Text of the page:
Disaster preparedness program sees increased interest
September marked the ninth annual National Preparedness Month, a concentrated awareness and disaster preparation campaign sponsored by the Federal Emergency Management Agency (FEMA), and the Central Shenandoah Planning District Commission (CSPDC) used the month to showcase the Valley’s regional disaster preparedness and mitigation program, Shenandoah Valley Project Impact (SVPI).
Since its inception in September 2000, SVPI has conducted hundreds of trainings, demonstrations, surveys, forums and planning meetings, as well as developed important plans and printed materials to educate Valley residents on ways to protect their families, homes and properties, and businesses from the impact of severe weather, emergencies, and disasters. The SVPI was also recently selected to be a pilot community for the Resilient Neighbors Network, a national program that will forge stronger efforts within local communities to prepare and respond to emergencies.
Recent Shenandoah Valley Project Impact activities have included its annual Disaster Resistant Forum and a free ten-week Community Emergency Response Training (CERT) course. The forum was well attended by representatives from local governments, human service organizations, businesses, and concerned citizens. Topics covered included a lively discussion about the impact of the June derecho and lessons-learned, a report on the progress of Pet and Animal Preparedness and Planning by local governments, and an update of current activities of the Virginia Department of Emergency Management. SVPI has been instrumental in providing CERT training since September 2003 and to date has trained 442 people. Currently CSPDC staff, coordinate the Staunton-Augusta-Waynesboro CERT program. The purpose of CERT is to train ordinary citizens in a variety of topics including disaster preparedness, fire safety, emergency medical operations, and terrorism awareness so that in the event of a large scale emergency or disaster when first responders are overwhelmed, these citizens will have the skills to assist their families, neighbors, and community.
SVPI also conducted a survey of the citizens in the Central Shenandoah Region to gather information about residents’ experiences during the derecho. Survey respondents were asked to describe what strategies worked for them during the storm, areas they felt were most vulnerable to the storm’s impact, and what supplies or items they found useful or wished they had. A report that includes the results of the survey, a summary of the derecho brainstorming session held at the CSPDC’s Disaster Resistant Forum, as well as tips and resources to prepare for future storms will be released at the end of October.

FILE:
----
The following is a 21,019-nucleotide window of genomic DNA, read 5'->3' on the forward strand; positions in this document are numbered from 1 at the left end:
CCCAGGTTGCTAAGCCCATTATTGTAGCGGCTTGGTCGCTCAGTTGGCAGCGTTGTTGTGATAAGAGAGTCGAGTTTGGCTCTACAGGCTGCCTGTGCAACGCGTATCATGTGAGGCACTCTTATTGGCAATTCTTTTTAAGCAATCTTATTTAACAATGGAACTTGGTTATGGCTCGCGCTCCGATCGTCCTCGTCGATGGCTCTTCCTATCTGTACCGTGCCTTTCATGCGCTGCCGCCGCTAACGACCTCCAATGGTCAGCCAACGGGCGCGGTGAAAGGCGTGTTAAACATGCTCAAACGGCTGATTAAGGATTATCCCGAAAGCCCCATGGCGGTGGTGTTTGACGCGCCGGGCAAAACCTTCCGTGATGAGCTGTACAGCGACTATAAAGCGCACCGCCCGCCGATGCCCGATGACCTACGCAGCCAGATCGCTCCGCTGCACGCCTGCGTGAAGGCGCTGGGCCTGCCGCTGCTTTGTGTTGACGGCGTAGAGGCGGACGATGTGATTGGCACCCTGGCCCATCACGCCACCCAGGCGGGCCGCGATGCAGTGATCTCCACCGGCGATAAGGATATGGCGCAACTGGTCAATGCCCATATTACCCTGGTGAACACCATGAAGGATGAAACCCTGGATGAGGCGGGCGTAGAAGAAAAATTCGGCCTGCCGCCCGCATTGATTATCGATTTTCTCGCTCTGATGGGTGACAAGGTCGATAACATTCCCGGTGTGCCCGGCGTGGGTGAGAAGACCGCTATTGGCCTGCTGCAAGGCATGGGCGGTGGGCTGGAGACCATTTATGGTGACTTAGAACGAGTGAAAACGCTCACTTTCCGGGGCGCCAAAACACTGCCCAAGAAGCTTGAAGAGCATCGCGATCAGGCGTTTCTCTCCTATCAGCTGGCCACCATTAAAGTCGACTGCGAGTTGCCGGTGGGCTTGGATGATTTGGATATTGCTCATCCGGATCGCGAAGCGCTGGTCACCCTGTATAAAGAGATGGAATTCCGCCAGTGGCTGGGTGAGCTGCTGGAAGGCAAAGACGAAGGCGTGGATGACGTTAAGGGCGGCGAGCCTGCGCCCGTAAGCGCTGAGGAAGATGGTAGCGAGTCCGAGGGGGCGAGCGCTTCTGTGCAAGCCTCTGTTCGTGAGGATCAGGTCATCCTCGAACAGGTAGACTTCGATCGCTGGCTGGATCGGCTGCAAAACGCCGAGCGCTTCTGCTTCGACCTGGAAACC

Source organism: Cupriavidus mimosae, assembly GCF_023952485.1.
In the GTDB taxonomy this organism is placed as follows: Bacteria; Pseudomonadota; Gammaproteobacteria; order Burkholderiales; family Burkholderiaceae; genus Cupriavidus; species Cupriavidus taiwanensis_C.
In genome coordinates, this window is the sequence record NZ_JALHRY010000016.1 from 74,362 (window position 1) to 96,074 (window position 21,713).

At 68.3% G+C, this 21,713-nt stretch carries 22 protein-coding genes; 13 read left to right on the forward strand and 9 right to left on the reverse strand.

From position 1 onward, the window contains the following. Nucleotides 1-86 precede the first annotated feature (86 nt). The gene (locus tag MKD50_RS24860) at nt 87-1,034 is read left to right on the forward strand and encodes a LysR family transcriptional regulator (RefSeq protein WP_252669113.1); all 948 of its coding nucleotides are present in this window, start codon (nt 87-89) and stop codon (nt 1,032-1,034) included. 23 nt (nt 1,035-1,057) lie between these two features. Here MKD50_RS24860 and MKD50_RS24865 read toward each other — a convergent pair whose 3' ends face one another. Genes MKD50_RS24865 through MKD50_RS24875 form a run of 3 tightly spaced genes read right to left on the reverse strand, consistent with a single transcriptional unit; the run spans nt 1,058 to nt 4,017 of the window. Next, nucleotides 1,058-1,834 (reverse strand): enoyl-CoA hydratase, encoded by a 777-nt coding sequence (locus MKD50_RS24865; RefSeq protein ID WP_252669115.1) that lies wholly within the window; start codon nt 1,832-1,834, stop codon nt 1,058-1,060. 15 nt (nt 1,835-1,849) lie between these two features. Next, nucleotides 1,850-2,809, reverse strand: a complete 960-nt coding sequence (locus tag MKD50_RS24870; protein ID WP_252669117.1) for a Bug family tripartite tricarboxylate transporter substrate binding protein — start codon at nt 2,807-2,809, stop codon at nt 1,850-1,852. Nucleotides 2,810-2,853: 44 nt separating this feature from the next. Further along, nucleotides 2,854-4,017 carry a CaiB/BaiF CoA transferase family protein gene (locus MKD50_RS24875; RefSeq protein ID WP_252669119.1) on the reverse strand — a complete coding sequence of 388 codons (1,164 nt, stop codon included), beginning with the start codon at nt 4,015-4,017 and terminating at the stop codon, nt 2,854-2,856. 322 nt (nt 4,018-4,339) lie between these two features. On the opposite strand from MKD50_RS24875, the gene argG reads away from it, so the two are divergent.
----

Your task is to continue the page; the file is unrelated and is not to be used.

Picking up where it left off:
“Reflecting on the past several years where we have faced back-to-back severe winter storms, tornadoes, earthquakes, and most recently were significantly impacted by the derecho storm in June, it is more important than ever that Shenandoah Valley residents educate and prepare themselves for severe weather and other emergencies,” said Rebecca Joyce, Shenandoah Valley Project Impact Coordinator. “People need to realize that when these types of events hit the Valley, it will be up to us as individuals to ‘weather the storm’ and be able to provide for our basic needs on our own. We all should be prepared for the chaos and lack of services that significant severe weather or disasters cause. We should anticipate that there could be at least several days that we are cut off from the outside world and must rely on our own resources.”
The Resilient Neighbors Network (RNN) pilot program nomination by the National Hazard Mitigation Association and the Federal Insurance and Mitigation Administration boosts SVPI’s continuing efforts to provide the Shenandoah Valley with cutting-edge disaster preparedness planning. As one of only ten communities in the United States selected to participate, SVPI will be advancing the grassroots peer-to-peer community program by assisting localities in working together to build and strengthen hazard mitigation.